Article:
Hellfire (video game)

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This article is about the shooting game. For Diablo expansion pack, see Diablo: Hellfire.
Developer(s) Toaplan
Publisher(s) Taito (Arcade)
Masaya (Mega Drive)
Seismic Software Inc. (Genesis)
NEC Avenue (PC Engine CD-ROM²)
Composer(s) Tatsuya Uemura
Platform(s) Arcade, Mega Drive/Genesis, PC Engine
Release Arcade Mega Drive/Genesis
  • JP: September 28, 1990
  • EU: 1991
  • NA: 1991
PC Engine CD-ROM²
  • JP: April 12, 1991
Genre(s) Scrolling shooter
Mode(s) Single-player

Hellfire (ヘルファイヤー?) is a 1989 scrolling shooter video game developed by Toaplan and published by Taito. The game was initially released in the arcades before it was ported to the Mega Drive/Genesis and the PC Engine CD-ROM² System, the latter under the name Hellfire S. Hellfire S contained notable differences from the other versions, including a remixed, more orchestral soundtrack, animated cut scenes, and the replacement of the leading male character Lancer with a female character called Kaoru (voiced by voice actress Yumi Tōma).


The story to Hellfire takes place in 2998, where man has reached a great point in galactic travel and colonization with the help of a peaceful society. However, a mysterious space matter known as Black Nebula appears and starts engulfing different stars before reaching man's latest colonized galaxy. It is eventually revealed that the force behind this matter is Super Mech, a mysterious robotic dictator from the farthest regions of space with the only intention to destroy any resistance that it and its massive space armada faces.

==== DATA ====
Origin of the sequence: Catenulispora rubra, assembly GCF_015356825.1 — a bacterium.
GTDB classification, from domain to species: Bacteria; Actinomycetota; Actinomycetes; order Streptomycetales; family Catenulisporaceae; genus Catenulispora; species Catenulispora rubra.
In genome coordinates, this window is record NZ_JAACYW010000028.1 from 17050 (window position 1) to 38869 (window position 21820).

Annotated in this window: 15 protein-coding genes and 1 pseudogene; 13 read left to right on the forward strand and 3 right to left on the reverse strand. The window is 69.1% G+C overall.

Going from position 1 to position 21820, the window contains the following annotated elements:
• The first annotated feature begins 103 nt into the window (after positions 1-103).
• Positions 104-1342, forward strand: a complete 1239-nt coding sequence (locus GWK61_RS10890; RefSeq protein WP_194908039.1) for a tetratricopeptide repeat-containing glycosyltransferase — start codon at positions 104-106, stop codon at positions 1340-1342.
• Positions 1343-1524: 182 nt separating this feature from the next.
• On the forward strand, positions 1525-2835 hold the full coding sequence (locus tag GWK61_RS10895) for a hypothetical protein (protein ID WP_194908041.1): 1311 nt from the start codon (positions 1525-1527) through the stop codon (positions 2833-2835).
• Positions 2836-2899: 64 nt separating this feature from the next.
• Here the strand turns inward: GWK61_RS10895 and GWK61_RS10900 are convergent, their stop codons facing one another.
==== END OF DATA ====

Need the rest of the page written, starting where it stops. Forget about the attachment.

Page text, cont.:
A Space Federation member known only as Captain Lancer decides to initiate a surprise attack against Super Mech by piloting the only available space fighter craft, the CNCS1, loaded with the strongest weapon available in the galaxy: Hellfire.

In the arcade and Mega Drive versions, Lancer returns safely to Earth after having defeated the Black Nebula. The PC Engine CD-ROM version features a more poignant ending, with the main character Kaoru taking her own life in a heroic act of self-sacrifice in order to save the Earth.


The music in Hellfire was composed by Tatsuya Uemura.


Review scores
Publication Score
MegaTech 93%[1]
Mean Machines 93%[2]
Publication Award
MegaTech Hyper Game

MegaTech magazine said it was "a slick and very good looking blaster which oozes playability". Mega placed the game at #4 in their Top Mega Drive Games of All Time.[3]


  1. ^ MegaTech rating, EMAP, issue 5, page 78, May 1992
  2. ^ http://www.outofprintarchive.com/articles/reviews/MegaDrive/Hellfire-MeanMachines3-3.html
  3. ^ Mega magazine issue 1, page 76, Future Publishing, Oct 1992

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